The Nova Scotia Trails Federation (NS Trails) and the Trans Canada Trail (TCT) are pleased to announce the official opening of the The Great Trail’s Bras d'Or Lakes Water Route on Sunday, June 11 at 1:00 p.m. in Iona, Victoria County.
The 377-kilometre Bras d’Or Lakes Water Route follows the perimeter of Nova Scotia’s “inland sea.” Water routes are a vital part of The Great Trail and of Canada's history. Canoe and portage routes dating thousands of years were essential role to First Nations peoples, followed by early traders, explorers and settlers. Currently, The Great Trail includes 11 water routes, comprising 26% of the 21500-kilometre trail.
“The Bras d’Or Lakes Water Route is a true partnership effort, connecting the many communities along the Bras d’Or, the First Nations and their historic water routes, and four municipalities,” says Blaise MacEachern, chair of the NS Trans Canada Trail Committee. “Taking the long way around the Bras d’Or is the best way to experience this world-renowned destination and UNESCO Biosphere Reserve. It’s a true keystone for both Nova Scotia and The Great Trail.”
Strategically spaced water access points along the route provide paddlers with a launch area and staging, washrooms, changing facilities, and paddling gear storage areas.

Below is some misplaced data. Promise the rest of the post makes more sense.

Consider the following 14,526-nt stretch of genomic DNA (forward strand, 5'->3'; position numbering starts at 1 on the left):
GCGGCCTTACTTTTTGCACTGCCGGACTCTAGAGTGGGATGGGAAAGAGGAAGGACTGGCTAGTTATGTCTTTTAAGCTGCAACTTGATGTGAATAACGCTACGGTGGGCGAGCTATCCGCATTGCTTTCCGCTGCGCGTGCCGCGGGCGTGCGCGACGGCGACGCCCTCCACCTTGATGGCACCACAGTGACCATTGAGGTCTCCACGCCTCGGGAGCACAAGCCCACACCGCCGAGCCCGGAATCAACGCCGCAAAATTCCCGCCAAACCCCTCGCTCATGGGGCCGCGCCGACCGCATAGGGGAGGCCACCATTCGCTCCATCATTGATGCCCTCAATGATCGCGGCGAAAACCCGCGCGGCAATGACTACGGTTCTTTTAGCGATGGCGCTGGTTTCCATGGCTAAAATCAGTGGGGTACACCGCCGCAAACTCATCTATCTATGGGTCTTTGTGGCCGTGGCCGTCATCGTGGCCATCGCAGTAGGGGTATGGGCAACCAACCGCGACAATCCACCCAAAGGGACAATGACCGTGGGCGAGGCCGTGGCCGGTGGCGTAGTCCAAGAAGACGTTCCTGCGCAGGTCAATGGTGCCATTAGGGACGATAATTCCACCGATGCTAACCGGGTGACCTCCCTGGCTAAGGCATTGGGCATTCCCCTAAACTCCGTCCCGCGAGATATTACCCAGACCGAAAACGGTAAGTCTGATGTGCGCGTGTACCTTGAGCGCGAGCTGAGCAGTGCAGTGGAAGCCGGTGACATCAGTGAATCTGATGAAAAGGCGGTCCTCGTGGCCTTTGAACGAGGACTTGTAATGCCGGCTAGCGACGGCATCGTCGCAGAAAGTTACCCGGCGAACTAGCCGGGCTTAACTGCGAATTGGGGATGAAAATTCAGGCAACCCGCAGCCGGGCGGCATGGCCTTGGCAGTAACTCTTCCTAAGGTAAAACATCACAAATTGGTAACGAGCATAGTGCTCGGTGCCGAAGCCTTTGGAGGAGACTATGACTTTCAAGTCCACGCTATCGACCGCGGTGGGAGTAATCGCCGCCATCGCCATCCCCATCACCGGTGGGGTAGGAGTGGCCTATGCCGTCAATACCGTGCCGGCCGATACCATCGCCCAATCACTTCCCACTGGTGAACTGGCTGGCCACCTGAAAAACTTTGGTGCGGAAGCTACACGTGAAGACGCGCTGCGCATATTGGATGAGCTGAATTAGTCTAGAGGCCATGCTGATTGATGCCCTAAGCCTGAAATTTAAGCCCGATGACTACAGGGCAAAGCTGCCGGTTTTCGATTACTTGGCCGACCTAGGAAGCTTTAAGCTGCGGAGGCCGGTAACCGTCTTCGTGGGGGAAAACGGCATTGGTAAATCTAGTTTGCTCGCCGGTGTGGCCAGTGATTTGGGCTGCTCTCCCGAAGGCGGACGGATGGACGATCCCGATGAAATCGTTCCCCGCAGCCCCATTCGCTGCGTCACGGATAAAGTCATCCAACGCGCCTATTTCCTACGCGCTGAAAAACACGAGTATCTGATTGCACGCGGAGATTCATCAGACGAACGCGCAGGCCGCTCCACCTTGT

The Bras d’Or Lakes Water Route project will be highlighted by water access point openings on Saturday, June 10 at Johnstown Landing and Grand Narrows, followed by a ceremony on Sunday, June 11 at Iona Port. Iona’s access point opening ceremony also marks the official opening of the entire Bras d’Lakes Water Route, and is part of Iona’s Àros na Mara World Oceans Day Festival.
The project was made possible by the work of local volunteers, and was partially funded by the Trans Canada Trail, the federal and provincial governments, and the four municipalities bordering the Bras d’Or Lakes. In 2016, RBC donated $1 million to support the development of three of The Great Trail's signature paddling routes, including The Bras d'Or Lakes Water Route, the Sea to Sky Marine Trail in British Columbia, and the Chief Whitecap Waterway in Saskatchewan.